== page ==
1. Lock an empty portafilter into the grouphead. Then, for a couple of seconds, run the machine. This will brings fresh water up to the front and also heats the parts up that are closest to the coffee. Next wipe the inside of your portafilter off and the underside part of the grouphead and make sure they are dry and clean.
  1. Grind a couple of beans to make sure you have the appropriate fineness. Also, don’t forget to remove any old, stale grounds from your coffee grinder! The coffee should appear powdery and clump loosely, but still have a ‘sandy’ feel when you rub it between your fingers.
  1. We recommend dosing 18 to 21 grams of freshly ground into your portafilter. As the coffee exits the chute, make sure to slightly rotate the portafilter back and forth to ensure the grounds settle into the basket evenly. Afterwards, level the grounds with the tips of your fingers and fill in any air pockets.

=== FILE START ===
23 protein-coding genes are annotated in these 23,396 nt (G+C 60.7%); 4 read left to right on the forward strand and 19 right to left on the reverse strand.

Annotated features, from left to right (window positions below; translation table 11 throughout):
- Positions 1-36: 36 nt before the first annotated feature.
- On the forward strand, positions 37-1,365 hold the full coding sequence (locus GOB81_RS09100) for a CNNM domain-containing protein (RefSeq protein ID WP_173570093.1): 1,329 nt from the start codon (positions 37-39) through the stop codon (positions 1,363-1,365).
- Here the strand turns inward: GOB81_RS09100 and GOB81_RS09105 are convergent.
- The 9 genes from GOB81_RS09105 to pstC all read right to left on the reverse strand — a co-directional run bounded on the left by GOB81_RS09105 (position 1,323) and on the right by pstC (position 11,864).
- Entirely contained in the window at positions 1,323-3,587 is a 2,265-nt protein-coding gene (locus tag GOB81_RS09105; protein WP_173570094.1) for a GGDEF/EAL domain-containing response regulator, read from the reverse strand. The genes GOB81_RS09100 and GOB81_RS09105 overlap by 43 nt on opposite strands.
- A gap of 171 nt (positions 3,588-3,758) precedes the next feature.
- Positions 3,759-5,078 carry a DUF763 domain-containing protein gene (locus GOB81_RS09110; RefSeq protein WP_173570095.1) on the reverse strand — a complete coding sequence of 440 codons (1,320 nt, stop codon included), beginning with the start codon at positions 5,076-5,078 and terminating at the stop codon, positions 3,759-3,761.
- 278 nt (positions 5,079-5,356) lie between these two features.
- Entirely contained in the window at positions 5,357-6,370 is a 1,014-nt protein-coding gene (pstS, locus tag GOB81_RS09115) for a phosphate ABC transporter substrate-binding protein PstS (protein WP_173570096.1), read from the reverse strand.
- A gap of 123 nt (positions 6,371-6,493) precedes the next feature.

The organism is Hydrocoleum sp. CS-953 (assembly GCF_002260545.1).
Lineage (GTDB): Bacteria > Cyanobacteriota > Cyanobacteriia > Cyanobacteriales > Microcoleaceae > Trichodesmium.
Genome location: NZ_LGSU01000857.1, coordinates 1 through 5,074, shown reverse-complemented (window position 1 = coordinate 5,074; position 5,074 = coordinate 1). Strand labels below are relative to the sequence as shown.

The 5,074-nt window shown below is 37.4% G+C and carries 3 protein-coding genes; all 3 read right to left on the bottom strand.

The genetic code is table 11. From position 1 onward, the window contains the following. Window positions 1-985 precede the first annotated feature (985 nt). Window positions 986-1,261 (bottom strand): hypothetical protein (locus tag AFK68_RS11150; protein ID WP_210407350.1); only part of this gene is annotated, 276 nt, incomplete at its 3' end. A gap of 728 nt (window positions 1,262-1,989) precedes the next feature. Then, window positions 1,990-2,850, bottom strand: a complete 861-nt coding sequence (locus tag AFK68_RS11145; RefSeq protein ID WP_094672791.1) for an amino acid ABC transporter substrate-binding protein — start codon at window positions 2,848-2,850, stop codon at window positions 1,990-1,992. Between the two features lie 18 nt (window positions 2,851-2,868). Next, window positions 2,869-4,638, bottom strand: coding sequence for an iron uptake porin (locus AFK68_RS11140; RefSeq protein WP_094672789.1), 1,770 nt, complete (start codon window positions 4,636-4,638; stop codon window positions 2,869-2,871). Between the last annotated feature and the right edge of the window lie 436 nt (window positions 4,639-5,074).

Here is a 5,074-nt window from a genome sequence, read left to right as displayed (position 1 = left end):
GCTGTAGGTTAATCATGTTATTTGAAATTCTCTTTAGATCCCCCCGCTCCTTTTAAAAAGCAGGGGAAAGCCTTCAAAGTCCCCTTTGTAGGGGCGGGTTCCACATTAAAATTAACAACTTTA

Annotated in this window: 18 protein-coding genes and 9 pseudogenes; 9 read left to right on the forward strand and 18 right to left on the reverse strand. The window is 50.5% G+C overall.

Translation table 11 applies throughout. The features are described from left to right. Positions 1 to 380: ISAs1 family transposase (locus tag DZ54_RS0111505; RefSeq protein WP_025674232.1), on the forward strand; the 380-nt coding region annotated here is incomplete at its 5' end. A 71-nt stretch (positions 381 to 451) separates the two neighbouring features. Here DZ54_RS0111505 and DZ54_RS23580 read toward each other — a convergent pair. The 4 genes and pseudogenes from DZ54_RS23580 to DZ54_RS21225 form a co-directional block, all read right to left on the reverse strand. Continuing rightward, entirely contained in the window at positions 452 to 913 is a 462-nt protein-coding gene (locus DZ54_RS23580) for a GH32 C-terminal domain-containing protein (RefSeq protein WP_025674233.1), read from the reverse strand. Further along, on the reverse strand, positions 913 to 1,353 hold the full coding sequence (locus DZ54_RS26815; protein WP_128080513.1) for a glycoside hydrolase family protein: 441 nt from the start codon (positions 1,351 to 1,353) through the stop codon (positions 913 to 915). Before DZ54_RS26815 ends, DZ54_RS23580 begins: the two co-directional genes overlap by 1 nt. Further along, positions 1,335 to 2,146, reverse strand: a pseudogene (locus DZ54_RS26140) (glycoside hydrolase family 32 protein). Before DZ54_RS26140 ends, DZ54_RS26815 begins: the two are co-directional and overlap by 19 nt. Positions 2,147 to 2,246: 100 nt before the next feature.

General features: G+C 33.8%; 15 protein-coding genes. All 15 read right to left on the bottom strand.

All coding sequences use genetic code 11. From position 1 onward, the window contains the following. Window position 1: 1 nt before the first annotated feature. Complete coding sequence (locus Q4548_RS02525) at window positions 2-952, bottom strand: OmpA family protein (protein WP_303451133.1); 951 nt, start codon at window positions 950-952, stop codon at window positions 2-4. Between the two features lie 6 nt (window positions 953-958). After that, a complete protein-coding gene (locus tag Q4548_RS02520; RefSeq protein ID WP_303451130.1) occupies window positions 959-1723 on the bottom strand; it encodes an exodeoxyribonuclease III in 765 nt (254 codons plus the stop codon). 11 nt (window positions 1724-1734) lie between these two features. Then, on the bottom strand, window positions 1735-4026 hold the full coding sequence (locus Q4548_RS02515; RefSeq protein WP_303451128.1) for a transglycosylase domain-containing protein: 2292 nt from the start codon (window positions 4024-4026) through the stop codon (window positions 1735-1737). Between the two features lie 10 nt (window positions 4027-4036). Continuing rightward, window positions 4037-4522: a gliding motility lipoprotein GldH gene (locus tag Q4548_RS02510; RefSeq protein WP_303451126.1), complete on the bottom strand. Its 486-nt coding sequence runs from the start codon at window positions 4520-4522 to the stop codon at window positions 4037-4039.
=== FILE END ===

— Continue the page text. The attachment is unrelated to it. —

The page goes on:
2. Tamp with your elbow, arm and wrist positioned directly over the middle of the portafilter basket. Use your fingertips to press evenly and feel the edge of the basket. Next, inspect the dry puck in order to determine if the ‘bed’ is level or not.
  1. Put the portafilter back into the grouphead and start the brewing process. If your machine has a separate “pre-infusion” or pre-brew stage, then complete it first. This enables the stored gas to be released before the full infusion start. When you have fresh coffee, you should pre-infuse until you first start seeing drops exiting out of the portafilter.
  2. Start the infusion process and end the brew at your predetermined yield. We recommend starting out with i2 fluid oz (if you are measuring by volume) or around 30 grams (if a gram scale is being used). Before you serve the espresso, pour or stir the espresso into another cup so you can mix the crema.

Read the full artilce at https://www.myespressoshop.com/blogs/news/how-to-make-espresso